Teaching Students About the Brain February 16, 2010Posted by Connie Chow in Books and articles, Executive Director Musings, For parents, General.
Tags: children, Education, learning
Judy Willis was a neurologist before becoming a middle-school teacher, and is a pioneer in bringing what we know about how we learn to how we should teach. How to Teach Students About the Brain, from Educational Leadership, December 2009 | Volume 67 | Number 4
She’s created a “Brain Owner’s Manual” and explicitly teaches her students about how the brain works. By telling them that the brain is a muscle that can be exercised, and then teaching them specific strategies, she motivates and trains them to become better learners.
I also appreciate that she incorporates mind-body “strategies” that takes into account the impact of the emotional brain to learning. (We’ve also been telling our mentors that it is essential they create that safe emotional space before any of those neural connections related to learning can be made). For example, Willis tells her students that to manage test anxiety, they should train themselves to take a deep breath and imagine a happy place for better recall and performance.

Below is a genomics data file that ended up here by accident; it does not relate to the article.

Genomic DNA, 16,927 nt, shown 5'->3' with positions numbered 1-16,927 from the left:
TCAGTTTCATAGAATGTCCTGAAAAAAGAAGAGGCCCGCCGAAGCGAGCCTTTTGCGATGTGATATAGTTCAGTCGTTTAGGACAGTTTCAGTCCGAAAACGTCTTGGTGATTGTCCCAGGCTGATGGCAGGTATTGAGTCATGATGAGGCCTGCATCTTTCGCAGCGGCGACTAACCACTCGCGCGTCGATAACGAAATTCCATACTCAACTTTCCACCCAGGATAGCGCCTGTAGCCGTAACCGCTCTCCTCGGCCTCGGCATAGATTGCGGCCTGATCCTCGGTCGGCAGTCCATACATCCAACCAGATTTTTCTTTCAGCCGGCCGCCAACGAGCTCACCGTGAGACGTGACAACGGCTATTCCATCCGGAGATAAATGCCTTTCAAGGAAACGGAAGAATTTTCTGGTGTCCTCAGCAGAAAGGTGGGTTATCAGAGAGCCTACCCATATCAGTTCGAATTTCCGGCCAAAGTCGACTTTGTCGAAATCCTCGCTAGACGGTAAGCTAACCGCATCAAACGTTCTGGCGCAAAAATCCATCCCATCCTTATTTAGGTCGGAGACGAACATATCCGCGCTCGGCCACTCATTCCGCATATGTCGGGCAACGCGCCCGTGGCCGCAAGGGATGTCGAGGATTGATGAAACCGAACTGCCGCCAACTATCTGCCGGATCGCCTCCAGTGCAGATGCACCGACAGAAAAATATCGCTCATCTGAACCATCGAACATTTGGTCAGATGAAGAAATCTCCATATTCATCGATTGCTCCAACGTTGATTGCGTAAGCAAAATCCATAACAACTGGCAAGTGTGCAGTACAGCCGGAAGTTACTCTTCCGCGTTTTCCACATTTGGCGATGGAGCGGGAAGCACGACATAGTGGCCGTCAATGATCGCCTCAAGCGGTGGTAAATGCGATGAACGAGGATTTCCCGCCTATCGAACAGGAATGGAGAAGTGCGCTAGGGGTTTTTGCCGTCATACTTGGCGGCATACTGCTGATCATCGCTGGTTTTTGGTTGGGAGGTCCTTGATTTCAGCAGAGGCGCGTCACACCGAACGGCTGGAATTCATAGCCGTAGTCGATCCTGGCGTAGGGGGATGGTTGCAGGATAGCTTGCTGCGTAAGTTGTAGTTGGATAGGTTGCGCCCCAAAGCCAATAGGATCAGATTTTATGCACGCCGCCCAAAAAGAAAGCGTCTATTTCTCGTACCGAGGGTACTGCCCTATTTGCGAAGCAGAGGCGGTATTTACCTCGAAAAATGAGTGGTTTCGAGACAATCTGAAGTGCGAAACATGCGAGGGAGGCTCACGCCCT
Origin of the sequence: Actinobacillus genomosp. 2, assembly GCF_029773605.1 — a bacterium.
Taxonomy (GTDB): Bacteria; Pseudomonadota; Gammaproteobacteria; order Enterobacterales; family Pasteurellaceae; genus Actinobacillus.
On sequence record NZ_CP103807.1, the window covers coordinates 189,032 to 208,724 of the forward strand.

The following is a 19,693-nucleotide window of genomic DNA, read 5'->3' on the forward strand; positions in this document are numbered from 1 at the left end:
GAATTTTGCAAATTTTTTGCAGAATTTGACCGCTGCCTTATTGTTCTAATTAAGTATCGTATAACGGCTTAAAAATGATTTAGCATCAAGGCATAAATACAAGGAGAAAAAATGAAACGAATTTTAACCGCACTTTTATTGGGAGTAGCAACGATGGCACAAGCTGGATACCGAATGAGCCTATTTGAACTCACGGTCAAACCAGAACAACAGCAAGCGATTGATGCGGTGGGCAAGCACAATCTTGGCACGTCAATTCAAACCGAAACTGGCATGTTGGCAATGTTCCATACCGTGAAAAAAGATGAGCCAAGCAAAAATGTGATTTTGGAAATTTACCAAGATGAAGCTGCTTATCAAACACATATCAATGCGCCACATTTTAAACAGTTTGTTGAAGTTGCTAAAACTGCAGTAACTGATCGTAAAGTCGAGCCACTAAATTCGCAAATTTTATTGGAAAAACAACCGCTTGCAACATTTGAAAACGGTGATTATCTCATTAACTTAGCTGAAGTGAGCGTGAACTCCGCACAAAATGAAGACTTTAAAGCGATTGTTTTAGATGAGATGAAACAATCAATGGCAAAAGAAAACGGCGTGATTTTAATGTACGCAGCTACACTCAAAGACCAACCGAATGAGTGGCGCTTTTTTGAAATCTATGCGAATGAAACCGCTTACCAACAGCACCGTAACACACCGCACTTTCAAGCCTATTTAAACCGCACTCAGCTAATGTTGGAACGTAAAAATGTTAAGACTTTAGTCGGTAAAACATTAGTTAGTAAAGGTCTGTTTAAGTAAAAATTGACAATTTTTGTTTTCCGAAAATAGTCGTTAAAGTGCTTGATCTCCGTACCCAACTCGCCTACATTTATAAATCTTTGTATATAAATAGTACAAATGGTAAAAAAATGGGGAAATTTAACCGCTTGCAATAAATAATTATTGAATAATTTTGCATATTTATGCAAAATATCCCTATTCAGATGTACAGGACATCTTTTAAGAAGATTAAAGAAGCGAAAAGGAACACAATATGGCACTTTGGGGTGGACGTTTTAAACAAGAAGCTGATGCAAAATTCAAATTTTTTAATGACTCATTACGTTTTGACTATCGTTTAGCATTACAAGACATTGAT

Most importantly, Willis unpacks the mystery of learning, and help us all realize that being “smart” is neither purely genetic nor static.
We’re going to incorporate some of these ideas into our Junior Mentor/C.E.L.L.S. program. We encourage you to try the many ideas with the young(er) ones around you. If you’re interested in helping us conduct some of these workshops, let us know!